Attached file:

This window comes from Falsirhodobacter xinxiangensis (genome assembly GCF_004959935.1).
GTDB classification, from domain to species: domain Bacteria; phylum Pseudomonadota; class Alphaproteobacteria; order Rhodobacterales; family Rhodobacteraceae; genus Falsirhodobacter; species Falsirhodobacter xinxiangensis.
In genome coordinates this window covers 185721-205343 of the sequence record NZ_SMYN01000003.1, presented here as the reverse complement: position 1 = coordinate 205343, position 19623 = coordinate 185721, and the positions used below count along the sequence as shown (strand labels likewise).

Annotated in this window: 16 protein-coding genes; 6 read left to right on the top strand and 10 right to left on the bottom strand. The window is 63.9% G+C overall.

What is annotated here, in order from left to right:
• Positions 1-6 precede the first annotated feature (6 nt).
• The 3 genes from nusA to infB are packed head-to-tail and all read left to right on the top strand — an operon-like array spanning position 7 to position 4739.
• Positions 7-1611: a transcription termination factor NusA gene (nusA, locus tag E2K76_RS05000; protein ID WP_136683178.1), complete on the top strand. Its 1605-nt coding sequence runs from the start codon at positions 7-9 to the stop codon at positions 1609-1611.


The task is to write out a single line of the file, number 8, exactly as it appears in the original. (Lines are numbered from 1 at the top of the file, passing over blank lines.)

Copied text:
• Positions 7-1611: a transcription termination factor NusA gene (nusA, locus tag E2K76_RS05000; protein ID WP_136683178.1), complete on the top strand. Its 1605-nt coding sequence runs from the start codon at positions 7-9 to the stop codon at positions 1609-1611.